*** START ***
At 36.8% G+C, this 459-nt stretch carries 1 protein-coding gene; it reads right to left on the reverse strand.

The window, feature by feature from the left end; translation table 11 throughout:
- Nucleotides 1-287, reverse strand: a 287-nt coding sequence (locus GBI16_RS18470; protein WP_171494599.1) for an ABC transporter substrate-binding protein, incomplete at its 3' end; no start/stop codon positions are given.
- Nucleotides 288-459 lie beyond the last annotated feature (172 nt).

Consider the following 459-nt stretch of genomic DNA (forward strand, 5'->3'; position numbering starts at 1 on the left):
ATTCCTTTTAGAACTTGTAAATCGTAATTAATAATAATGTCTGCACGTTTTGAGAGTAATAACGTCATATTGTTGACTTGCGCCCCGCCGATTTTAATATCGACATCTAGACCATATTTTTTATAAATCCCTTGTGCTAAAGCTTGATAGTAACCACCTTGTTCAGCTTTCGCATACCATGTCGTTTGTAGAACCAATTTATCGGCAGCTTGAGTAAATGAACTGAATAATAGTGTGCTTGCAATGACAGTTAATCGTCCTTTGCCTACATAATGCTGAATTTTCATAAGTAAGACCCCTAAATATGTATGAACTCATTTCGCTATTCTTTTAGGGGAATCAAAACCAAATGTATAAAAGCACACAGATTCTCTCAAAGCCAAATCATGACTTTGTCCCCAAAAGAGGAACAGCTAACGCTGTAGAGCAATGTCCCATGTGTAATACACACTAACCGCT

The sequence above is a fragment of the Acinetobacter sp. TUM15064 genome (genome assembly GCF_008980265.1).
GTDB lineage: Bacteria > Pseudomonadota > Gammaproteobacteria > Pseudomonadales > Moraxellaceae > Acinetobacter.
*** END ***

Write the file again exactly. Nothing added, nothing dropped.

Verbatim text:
At 36.8% G+C, this 459-nt stretch carries 1 protein-coding gene; it reads right to left on the reverse strand.

The window, feature by feature from the left end; translation table 11 throughout:
- Nucleotides 1-287, reverse strand: a 287-nt coding sequence (locus GBI16_RS18470; protein WP_171494599.1) for an ABC transporter substrate-binding protein, incomplete at its 3' end; no start/stop codon positions are given.
- Nucleotides 288-459 lie beyond the last annotated feature (172 nt).

Consider the following 459-nt stretch of genomic DNA (forward strand, 5'->3'; position numbering starts at 1 on the left):
ATTCCTTTTAGAACTTGTAAATCGTAATTAATAATAATGTCTGCACGTTTTGAGAGTAATAACGTCATATTGTTGACTTGCGCCCCGCCGATTTTAATATCGACATCTAGACCATATTTTTTATAAATCCCTTGTGCTAAAGCTTGATAGTAACCACCTTGTTCAGCTTTCGCATACCATGTCGTTTGTAGAACCAATTTATCGGCAGCTTGAGTAAATGAACTGAATAATAGTGTGCTTGCAATGACAGTTAATCGTCCTTTGCCTACATAATGCTGAATTTTCATAAGTAAGACCCCTAAATATGTATGAACTCATTTCGCTATTCTTTTAGGGGAATCAAAACCAAATGTATAAAAGCACACAGATTCTCTCAAAGCCAAATCATGACTTTGTCCCCAAAAGAGGAACAGCTAACGCTGTAGAGCAATGTCCCATGTGTAATACACACTAACCGCT

The sequence above is a fragment of the Acinetobacter sp. TUM15064 genome (genome assembly GCF_008980265.1).
GTDB lineage: Bacteria > Pseudomonadota > Gammaproteobacteria > Pseudomonadales > Moraxellaceae > Acinetobacter.